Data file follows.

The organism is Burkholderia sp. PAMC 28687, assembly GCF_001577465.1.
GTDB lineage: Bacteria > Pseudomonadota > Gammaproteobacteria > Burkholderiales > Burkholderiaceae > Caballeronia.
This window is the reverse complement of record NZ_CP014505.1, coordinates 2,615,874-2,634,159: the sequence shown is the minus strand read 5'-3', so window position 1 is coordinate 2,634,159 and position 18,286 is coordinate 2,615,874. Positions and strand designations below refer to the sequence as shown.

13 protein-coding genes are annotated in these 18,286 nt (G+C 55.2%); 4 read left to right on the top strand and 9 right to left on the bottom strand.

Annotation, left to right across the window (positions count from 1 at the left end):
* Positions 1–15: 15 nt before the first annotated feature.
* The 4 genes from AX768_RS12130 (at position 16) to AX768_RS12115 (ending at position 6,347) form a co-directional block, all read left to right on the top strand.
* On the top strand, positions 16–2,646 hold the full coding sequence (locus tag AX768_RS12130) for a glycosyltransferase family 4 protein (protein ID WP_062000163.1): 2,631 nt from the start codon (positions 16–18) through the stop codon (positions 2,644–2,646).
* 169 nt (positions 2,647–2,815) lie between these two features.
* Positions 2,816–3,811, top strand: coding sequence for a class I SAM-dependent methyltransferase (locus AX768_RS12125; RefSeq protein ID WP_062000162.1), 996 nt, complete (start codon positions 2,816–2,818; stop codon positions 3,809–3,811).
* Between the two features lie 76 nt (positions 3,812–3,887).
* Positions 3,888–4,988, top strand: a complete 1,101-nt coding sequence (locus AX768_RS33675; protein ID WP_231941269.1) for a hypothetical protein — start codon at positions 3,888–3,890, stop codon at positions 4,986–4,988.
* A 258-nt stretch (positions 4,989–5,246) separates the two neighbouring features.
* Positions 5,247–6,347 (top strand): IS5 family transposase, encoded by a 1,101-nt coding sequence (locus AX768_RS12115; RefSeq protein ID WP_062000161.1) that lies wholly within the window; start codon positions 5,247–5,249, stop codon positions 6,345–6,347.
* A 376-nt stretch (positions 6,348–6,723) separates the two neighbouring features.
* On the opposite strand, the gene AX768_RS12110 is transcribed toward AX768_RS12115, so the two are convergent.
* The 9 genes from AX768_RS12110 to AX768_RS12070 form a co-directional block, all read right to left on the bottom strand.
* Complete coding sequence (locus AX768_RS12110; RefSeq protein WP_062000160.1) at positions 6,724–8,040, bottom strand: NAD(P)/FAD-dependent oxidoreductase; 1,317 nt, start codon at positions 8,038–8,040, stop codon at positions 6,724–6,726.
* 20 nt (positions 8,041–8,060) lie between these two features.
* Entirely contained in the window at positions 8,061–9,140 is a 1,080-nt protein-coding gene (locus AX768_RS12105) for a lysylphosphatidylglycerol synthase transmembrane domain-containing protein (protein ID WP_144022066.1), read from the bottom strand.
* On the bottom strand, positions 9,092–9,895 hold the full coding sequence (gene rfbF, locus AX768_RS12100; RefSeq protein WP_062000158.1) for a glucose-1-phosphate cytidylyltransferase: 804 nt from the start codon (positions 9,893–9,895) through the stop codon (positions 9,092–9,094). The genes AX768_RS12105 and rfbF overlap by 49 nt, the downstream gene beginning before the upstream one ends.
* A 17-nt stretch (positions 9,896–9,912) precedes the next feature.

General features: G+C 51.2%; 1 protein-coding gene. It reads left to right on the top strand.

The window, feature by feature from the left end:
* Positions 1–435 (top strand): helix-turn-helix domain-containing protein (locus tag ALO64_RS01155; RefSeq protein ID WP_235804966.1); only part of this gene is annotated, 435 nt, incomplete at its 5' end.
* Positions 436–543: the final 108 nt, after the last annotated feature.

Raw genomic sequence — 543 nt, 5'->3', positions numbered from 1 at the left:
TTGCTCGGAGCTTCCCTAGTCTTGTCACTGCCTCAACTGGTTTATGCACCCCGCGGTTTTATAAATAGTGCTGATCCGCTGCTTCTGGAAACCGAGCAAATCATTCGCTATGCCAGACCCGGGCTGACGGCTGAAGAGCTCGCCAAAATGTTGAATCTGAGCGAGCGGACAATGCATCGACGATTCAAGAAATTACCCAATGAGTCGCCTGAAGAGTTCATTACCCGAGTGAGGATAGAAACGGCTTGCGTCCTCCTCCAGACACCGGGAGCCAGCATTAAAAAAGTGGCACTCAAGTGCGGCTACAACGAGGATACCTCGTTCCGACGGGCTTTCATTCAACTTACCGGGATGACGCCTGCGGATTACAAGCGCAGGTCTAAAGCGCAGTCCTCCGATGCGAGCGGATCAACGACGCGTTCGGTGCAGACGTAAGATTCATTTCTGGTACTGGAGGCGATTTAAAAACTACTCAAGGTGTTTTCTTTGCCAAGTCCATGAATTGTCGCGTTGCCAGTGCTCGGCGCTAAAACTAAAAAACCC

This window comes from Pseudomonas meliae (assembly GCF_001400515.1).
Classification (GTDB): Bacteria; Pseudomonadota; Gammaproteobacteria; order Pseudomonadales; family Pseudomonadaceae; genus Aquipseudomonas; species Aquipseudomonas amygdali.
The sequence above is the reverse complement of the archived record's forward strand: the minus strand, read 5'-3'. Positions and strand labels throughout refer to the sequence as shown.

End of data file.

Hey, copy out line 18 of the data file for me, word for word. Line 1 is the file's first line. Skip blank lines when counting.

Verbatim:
* Complete coding sequence (locus AX768_RS12110; RefSeq protein WP_062000160.1) at positions 6,724–8,040, bottom strand: NAD(P)/FAD-dependent oxidoreductase; 1,317 nt, start codon at positions 8,038–8,040, stop codon at positions 6,724–6,726.